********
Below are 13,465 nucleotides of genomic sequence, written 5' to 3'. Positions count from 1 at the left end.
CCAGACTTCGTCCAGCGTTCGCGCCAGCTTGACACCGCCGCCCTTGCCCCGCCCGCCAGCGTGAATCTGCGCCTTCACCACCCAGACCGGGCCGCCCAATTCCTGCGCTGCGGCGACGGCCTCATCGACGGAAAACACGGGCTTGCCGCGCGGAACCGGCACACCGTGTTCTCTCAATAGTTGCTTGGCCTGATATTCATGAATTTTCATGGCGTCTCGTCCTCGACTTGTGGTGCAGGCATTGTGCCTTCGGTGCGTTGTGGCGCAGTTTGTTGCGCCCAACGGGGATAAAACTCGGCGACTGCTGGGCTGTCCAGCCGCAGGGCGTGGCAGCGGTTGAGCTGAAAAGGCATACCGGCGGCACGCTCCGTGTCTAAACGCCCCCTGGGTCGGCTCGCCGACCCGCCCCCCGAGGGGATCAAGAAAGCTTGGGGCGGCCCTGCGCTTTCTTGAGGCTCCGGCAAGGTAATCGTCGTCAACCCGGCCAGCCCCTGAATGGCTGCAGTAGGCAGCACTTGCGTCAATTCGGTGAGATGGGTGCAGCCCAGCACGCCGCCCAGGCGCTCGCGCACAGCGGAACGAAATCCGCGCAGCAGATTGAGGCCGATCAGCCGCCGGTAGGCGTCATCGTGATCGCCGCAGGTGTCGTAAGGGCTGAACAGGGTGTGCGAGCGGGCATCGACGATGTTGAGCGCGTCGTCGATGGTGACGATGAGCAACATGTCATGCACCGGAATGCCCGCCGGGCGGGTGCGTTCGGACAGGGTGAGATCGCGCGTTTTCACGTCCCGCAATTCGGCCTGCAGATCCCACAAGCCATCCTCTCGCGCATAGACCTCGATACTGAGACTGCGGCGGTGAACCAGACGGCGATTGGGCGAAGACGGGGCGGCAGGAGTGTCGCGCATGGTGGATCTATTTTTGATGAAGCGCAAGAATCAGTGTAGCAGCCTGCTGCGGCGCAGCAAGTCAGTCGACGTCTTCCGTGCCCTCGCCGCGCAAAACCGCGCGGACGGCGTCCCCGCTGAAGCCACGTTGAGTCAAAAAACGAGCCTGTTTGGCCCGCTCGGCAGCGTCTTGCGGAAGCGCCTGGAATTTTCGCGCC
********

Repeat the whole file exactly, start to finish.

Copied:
Below are 13,465 nucleotides of genomic sequence, written 5' to 3'. Positions count from 1 at the left end.
CCAGACTTCGTCCAGCGTTCGCGCCAGCTTGACACCGCCGCCCTTGCCCCGCCCGCCAGCGTGAATCTGCGCCTTCACCACCCAGACCGGGCCGCCCAATTCCTGCGCTGCGGCGACGGCCTCATCGACGGAAAACACGGGCTTGCCGCGCGGAACCGGCACACCGTGTTCTCTCAATAGTTGCTTGGCCTGATATTCATGAATTTTCATGGCGTCTCGTCCTCGACTTGTGGTGCAGGCATTGTGCCTTCGGTGCGTTGTGGCGCAGTTTGTTGCGCCCAACGGGGATAAAACTCGGCGACTGCTGGGCTGTCCAGCCGCAGGGCGTGGCAGCGGTTGAGCTGAAAAGGCATACCGGCGGCACGCTCCGTGTCTAAACGCCCCCTGGGTCGGCTCGCCGACCCGCCCCCCGAGGGGATCAAGAAAGCTTGGGGCGGCCCTGCGCTTTCTTGAGGCTCCGGCAAGGTAATCGTCGTCAACCCGGCCAGCCCCTGAATGGCTGCAGTAGGCAGCACTTGCGTCAATTCGGTGAGATGGGTGCAGCCCAGCACGCCGCCCAGGCGCTCGCGCACAGCGGAACGAAATCCGCGCAGCAGATTGAGGCCGATCAGCCGCCGGTAGGCGTCATCGTGATCGCCGCAGGTGTCGTAAGGGCTGAACAGGGTGTGCGAGCGGGCATCGACGATGTTGAGCGCGTCGTCGATGGTGACGATGAGCAACATGTCATGCACCGGAATGCCCGCCGGGCGGGTGCGTTCGGACAGGGTGAGATCGCGCGTTTTCACGTCCCGCAATTCGGCCTGCAGATCCCACAAGCCATCCTCTCGCGCATAGACCTCGATACTGAGACTGCGGCGGTGAACCAGACGGCGATTGGGCGAAGACGGGGCGGCAGGAGTGTCGCGCATGGTGGATCTATTTTTGATGAAGCGCAAGAATCAGTGTAGCAGCCTGCTGCGGCGCAGCAAGTCAGTCGACGTCTTCCGTGCCCTCGCCGCGCAAAACCGCGCGGACGGCGTCCCCGCTGAAGCCACGTTGAGTCAAAAAACGAGCCTGTTTGGCCCGCTCGGCAGCGTCTTGCGGAAGCGCCTGGAATTTTCGCGCC